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History eludes James Jones

James Jones just missed a chance at putting his name in the record books in 2014.

Stephen Brashear

James Jones is not the type of player that is likely to be remembered for generations to come. The 26-year-old outfielder accumulated 328 appearances last season, and it wouldn't be surprising if he didn't have another 328 in him at the major league level.

While Jones is currently slotted in as the Mariners' fourth outfielder, his 68 wRC+ and -12.6 UZR in 2014 could have Seattle looking for an upgrade during the offseason. It's unfair to say we've seen the last of him, but it's also unreasonable to assume the best is yet to come. At this moment Steamer is projecting a 76 wRC+ in 107 PA.

Despite his rather poor level of production Jones was on the verge of history last season, specifically with his legs. Speed is Jones' trademark tool, and he put it to good use in 2014 by racking up 27 stolen bases in about a half-season's worth of action.

While a 50+ stolen base pace is impressive, it's far from historic. What made Jones special was his efficiency. He picked his spots effectively and was caught stealing only once over the course of the year. In and of itself there's no record there; what there is, tantalizingly, is quite the almost-record.

Since 1951, when we have accurate caught stealing numbers, there have been only five players who have stolen 20+ bases without being caught over the course of a season:

Player Year Age Stolen Bases
Chase Utley 2009 30 23
Alcides Escobar 2013 26 22
Quintin Berry 2012 27 21
Kevin McReynolds 1988 28 21
Paul Molitor 1994 37 20

It is interesting that we think of base running as such a young man's game, but all of these players were at least midway through their careers. Perhaps experience plays a role in this kind of hyper-efficiency. The sample is far too small to say.

Coming back to Jones, the Mariner outfielder was only one failed attempt away from not only joining but leading this group. For a guy with his kind of career prospects it might have been his only chance to make a mark on baseball history.

So, what went wrong on the one fateful day that Jones got caught? The date was May 28th 2014, it was the top of the first, and Jones had led off the game with a single. He then decided to try and take second when this happened.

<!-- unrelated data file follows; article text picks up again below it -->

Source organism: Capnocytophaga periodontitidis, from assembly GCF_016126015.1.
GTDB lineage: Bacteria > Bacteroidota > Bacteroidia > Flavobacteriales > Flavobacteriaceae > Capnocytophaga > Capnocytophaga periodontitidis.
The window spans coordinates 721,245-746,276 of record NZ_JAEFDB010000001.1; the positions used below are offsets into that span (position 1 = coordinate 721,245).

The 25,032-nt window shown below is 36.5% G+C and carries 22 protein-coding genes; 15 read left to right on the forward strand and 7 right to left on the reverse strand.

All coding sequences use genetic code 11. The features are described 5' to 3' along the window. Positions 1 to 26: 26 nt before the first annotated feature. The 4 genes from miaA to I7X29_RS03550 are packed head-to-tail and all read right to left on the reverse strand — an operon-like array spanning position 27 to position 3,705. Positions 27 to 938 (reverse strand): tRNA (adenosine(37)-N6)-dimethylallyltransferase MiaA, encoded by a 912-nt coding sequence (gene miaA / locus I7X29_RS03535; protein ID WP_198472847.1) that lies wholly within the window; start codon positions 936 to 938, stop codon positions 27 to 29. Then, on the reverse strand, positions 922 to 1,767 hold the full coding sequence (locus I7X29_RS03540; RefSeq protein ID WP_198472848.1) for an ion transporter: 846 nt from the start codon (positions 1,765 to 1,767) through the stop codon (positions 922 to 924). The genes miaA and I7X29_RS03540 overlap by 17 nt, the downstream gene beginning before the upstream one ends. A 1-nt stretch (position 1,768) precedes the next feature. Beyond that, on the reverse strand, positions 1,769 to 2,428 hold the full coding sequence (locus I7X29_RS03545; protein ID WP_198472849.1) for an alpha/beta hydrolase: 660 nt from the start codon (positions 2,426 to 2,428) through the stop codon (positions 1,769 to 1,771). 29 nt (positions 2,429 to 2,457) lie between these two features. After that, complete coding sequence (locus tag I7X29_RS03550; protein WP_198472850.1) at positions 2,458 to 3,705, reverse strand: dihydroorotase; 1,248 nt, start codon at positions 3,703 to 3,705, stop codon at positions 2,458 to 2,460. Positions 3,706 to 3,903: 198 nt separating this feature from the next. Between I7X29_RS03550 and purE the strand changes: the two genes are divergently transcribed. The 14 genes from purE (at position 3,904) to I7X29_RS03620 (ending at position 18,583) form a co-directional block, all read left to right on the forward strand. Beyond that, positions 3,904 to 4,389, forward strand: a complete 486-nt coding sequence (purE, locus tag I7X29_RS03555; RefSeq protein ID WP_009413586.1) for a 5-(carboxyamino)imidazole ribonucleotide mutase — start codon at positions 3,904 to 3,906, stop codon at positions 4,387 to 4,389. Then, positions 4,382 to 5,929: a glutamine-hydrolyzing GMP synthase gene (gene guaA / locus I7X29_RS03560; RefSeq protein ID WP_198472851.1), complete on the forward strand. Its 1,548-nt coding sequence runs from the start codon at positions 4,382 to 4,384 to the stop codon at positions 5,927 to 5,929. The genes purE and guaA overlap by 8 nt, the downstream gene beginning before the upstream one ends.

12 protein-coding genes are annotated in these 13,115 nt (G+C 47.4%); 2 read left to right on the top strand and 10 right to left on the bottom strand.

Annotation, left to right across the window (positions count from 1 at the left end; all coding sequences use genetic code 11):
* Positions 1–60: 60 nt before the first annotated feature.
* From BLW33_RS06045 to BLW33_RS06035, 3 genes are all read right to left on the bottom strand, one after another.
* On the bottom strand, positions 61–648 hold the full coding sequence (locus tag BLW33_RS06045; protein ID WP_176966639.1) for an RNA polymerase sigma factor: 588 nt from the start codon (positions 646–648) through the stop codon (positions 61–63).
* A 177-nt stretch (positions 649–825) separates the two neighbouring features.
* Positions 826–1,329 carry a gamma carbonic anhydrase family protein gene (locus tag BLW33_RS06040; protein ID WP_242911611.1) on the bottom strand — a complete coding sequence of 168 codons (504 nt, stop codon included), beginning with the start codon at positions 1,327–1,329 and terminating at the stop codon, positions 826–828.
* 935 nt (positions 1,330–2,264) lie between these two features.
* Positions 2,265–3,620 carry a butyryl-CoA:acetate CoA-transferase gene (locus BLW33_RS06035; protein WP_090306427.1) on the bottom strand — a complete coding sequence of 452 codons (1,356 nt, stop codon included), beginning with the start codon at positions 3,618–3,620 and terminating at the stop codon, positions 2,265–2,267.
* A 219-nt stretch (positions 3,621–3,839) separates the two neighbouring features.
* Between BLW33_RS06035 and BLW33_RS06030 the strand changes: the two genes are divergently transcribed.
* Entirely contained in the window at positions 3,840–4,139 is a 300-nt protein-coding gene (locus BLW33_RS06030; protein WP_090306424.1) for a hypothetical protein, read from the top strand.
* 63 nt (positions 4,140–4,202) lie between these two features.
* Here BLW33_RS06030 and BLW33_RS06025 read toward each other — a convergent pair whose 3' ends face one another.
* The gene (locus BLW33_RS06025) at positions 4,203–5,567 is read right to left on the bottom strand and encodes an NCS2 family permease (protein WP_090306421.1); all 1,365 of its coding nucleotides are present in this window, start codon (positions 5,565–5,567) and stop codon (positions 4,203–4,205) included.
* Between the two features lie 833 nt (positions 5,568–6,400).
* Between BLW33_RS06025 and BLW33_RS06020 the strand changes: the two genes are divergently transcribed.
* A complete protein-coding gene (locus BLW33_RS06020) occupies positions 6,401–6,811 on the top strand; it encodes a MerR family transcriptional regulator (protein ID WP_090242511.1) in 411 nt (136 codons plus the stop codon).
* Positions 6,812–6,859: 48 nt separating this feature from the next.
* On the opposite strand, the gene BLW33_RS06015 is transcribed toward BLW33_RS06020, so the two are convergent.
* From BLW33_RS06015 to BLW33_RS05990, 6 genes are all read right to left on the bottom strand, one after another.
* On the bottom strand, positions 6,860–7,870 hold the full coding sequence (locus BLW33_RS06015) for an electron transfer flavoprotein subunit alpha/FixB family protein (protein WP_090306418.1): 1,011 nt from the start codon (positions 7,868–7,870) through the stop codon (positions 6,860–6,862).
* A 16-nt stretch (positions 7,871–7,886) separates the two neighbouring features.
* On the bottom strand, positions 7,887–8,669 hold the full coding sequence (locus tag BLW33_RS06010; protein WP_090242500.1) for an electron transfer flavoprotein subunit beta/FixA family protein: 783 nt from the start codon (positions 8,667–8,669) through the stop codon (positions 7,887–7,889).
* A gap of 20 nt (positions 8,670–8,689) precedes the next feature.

To understand this play it's important to know that the odds were heavily in Jones' favor. The following table shows the battery he was up against and how they've historically done with the running game.

Player SB against CS SB% against
C.J. Wilson 108 42 72%
Hank Conger 170 49 78%

Even though Wilson is a southpaw, he has been absolutely ordinary holding runners, and it's safe to say that Conger's arm isn't the best.

How did this mediocre pair get a guy who would go on to steal 23 in a row after this attempt? There are a couple of factors. First, it's possible this is a hit-and-run try by the Mariners.

After all, Stefen Romero did swing weakly through a pitch with which he was unlikely to make great contact. However, Romero was a terrible hitter last year with a 13.1% swinging strike rate, so human error is definitely a suspect here. Additionally, it seems unlikely that the hit-and-run would be put on with such a weak contact hitter at the plate in a 1-1 count that hardly guarantees a fastball.

It's impossible to say for certain, but it appears that this was a straight steal attempt. The make or break moment for such an attempt is usually the lead/jump, and it appears that Jones is off to the races here.

It's tough to tell with much precision from this angle, but the commentator notes that Jones had a good lead, and we'll have to take him at his word. Jones isn't quite away on Wilson's first movement, but it's pretty close. This lead and jump is normally going to get you where you want to go, especially against Hank Conger.

However, on this particular day, Conger did something decidedly unCongerian.

The now-Astros catcher delivered the ball exactly where it needed to be on a line and Howie Kendrick made the easy tag.

At the time this play seemed pretty inconsequential. Jones had stolen only four bases in his MLB career at this point, and he had only a 69.2% stolen base percentage in the minor leagues to begin with. The fact he got thrown out was not a shocker.

In hindsight, it is. Jones would go on to steal 23 bases in a row, and if it hadn't been for Conger's uncharacteristically good throw on May 28th he would be the MLB record holder for most stolen bases in a season without being caught, something the more hardcore baseball fans among his grandchildren would've been seriously into.

Jones is unlikely to get another chance at putting his name in baseball's record books. Considering his minor league track record, the fact he ever came close is amazing. His improbable run of stealing efficiency was derailed by one improbably good throw from a normally inept backstop. In a way, there's some symmetry to it.

Baseball is a game obsessed with its numbers, records, and history. It is easy to forget that history almost happens all the time. If it weren't for Hank Conger it would have happened to James Jones.

Considering Conger's arm isn't going to make any history, perhaps it's appropriate that it should prevent it from being made.

. . .

All statistics courtesy of FanGraphs and Baseball-Reference

Nick Ashbourne is an Editor for Beyond the Box Score. You can follow him on Twitter at @Nick_Ashbourne.